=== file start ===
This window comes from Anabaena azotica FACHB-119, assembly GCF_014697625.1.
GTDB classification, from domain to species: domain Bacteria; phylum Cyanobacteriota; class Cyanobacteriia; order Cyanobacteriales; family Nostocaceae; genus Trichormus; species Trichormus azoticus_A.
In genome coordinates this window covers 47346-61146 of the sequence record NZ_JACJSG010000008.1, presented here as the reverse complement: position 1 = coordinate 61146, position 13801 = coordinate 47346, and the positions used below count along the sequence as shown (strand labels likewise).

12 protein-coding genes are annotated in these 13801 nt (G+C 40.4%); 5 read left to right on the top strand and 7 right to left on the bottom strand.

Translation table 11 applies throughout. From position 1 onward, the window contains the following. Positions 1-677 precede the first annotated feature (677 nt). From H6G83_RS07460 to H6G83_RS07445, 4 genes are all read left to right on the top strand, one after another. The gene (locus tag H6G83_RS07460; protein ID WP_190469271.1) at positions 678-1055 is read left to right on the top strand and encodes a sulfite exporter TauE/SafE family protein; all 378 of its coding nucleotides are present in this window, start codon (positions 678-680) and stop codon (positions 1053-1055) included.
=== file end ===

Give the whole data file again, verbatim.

This window comes from Anabaena azotica FACHB-119, assembly GCF_014697625.1.
GTDB classification, from domain to species: domain Bacteria; phylum Cyanobacteriota; class Cyanobacteriia; order Cyanobacteriales; family Nostocaceae; genus Trichormus; species Trichormus azoticus_A.
In genome coordinates this window covers 47346-61146 of the sequence record NZ_JACJSG010000008.1, presented here as the reverse complement: position 1 = coordinate 61146, position 13801 = coordinate 47346, and the positions used below count along the sequence as shown (strand labels likewise).

12 protein-coding genes are annotated in these 13801 nt (G+C 40.4%); 5 read left to right on the top strand and 7 right to left on the bottom strand.

Translation table 11 applies throughout. From position 1 onward, the window contains the following. Positions 1-677 precede the first annotated feature (677 nt). From H6G83_RS07460 to H6G83_RS07445, 4 genes are all read left to right on the top strand, one after another. The gene (locus tag H6G83_RS07460; protein ID WP_190469271.1) at positions 678-1055 is read left to right on the top strand and encodes a sulfite exporter TauE/SafE family protein; all 378 of its coding nucleotides are present in this window, start codon (positions 678-680) and stop codon (positions 1053-1055) included.